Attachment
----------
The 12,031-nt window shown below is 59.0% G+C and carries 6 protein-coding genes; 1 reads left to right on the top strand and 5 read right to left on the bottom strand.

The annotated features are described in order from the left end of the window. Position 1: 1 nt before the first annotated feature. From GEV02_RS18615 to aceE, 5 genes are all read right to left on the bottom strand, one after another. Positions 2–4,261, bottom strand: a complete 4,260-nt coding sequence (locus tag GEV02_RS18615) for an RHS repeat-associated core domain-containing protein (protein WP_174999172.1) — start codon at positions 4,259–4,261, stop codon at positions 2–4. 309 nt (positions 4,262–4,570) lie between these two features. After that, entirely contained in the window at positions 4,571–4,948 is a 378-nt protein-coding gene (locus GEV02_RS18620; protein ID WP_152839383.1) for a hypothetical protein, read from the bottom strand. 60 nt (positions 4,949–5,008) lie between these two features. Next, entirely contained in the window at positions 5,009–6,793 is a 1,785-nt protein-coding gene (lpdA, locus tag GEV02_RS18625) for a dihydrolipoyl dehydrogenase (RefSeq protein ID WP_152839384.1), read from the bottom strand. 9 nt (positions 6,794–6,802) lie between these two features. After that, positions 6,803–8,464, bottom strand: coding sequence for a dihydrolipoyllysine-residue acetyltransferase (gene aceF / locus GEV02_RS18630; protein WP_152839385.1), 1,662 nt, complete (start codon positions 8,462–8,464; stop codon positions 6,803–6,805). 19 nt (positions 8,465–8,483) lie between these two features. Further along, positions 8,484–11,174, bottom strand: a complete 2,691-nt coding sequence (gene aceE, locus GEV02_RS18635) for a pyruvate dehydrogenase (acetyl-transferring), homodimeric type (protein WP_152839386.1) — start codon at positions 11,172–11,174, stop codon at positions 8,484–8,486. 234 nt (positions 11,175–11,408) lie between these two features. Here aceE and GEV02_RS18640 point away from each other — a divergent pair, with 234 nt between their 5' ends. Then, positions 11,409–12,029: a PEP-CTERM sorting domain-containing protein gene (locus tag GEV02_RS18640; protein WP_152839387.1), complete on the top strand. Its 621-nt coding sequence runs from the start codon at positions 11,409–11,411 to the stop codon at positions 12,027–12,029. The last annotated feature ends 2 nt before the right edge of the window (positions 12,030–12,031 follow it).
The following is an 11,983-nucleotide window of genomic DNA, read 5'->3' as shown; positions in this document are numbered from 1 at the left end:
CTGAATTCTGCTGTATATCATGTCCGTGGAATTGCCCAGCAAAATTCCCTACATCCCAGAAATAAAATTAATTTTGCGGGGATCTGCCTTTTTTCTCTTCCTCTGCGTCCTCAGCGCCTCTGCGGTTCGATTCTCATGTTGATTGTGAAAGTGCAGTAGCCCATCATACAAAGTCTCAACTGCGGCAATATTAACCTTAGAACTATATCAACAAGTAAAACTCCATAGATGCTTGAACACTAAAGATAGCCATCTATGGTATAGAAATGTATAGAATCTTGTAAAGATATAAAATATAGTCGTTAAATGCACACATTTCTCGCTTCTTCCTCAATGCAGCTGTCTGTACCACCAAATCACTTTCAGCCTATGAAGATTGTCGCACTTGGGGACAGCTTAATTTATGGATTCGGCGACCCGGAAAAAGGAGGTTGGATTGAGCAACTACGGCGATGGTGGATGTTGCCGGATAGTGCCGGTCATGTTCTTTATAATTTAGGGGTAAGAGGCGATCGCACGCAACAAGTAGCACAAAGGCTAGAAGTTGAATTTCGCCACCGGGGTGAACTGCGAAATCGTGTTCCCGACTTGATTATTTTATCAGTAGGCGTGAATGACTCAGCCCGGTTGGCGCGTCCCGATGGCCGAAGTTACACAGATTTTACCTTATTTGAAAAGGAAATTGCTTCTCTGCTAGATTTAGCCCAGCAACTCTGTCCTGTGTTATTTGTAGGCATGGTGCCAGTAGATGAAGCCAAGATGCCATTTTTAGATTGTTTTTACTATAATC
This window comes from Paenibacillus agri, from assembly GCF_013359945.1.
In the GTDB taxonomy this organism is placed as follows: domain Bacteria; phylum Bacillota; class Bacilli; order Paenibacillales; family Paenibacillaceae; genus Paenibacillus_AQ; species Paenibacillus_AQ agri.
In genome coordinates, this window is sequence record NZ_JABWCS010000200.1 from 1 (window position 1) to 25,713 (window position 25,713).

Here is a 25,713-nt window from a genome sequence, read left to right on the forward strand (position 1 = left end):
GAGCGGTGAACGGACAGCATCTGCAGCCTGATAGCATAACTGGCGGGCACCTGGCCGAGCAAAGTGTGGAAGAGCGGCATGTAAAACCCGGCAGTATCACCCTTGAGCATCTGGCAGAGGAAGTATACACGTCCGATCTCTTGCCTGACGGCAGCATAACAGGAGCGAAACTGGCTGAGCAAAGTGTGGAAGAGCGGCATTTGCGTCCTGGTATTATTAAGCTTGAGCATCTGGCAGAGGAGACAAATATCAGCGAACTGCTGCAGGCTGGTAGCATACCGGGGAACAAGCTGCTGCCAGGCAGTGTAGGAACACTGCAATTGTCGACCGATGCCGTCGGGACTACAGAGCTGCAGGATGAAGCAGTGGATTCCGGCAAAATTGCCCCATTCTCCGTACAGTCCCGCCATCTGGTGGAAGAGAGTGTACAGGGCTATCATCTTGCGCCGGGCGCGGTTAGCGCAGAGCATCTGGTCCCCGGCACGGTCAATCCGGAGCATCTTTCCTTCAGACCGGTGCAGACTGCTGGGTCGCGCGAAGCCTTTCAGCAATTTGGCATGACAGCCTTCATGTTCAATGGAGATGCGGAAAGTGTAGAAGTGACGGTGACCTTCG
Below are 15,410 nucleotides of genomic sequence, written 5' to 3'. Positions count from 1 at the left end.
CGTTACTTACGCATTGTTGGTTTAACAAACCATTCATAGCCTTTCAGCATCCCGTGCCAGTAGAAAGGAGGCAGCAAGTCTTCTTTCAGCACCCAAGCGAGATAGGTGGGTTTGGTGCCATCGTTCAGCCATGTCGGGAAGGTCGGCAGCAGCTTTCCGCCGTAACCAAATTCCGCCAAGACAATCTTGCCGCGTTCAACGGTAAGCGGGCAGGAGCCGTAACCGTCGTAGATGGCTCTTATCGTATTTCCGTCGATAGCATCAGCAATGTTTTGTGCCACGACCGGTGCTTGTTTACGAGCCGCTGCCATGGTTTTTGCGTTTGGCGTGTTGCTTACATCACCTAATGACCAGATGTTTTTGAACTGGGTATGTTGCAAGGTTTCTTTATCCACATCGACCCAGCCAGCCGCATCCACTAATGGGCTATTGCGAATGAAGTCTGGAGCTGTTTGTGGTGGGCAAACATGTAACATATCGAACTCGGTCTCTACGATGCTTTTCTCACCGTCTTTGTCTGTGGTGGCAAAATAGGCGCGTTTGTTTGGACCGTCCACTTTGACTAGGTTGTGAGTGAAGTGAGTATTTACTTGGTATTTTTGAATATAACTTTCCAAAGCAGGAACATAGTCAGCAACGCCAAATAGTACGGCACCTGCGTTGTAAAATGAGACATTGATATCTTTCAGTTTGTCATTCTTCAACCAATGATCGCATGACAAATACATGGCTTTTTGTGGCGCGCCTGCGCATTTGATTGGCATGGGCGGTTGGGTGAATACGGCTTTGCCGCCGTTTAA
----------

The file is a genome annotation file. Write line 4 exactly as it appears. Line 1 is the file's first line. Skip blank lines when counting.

CTGAATTCTGCTGTATATCATGTCCGTGGAATTGCCCAGCAAAATTCCCTACATCCCAGAAATAAAATTAATTTTGCGGGGATCTGCCTTTTTTCTCTTCCTCTGCGTCCTCAGCGCCTCTGCGGTTCGATTCTCATGTTGATTGTGAAAGTGCAGTAGCCCATCATACAAAGTCTCAACTGCGGCAATATTAACCTTAGAACTATATCAACAAGTAAAACTCCATAGATGCTTGAACACTAAAGATAGCCATCTATGGTATAGAAATGTATAGAATCTTGTAAAGATATAAAATATAGTCGTTAAATGCACACATTTCTCGCTTCTTCCTCAATGCAGCTGTCTGTACCACCAAATCACTTTCAGCCTATGAAGATTGTCGCACTTGGGGACAGCTTAATTTATGGATTCGGCGACCCGGAAAAAGGAGGTTGGATTGAGCAACTACGGCGATGGTGGATGTTGCCGGATAGTGCCGGTCATGTTCTTTATAATTTAGGGGTAAGAGGCGATCGCACGCAACAAGTAGCACAAAGGCTAGAAGTTGAATTTCGCCACCGGGGTGAACTGCGAAATCGTGTTCCCGACTTGATTATTTTATCAGTAGGCGTGAATGACTCAGCCCGGTTGGCGCGTCCCGATGGCCGAAGTTACACAGATTTTACCTTATTTGAAAAGGAAATTGCTTCTCTGCTAGATTTAGCCCAGCAACTCTGTCCTGTGTTATTTGTAGGCATGGTGCCAGTAGATGAAGCCAAGATGCCATTTTTAGATTGTTTTTACTATAATC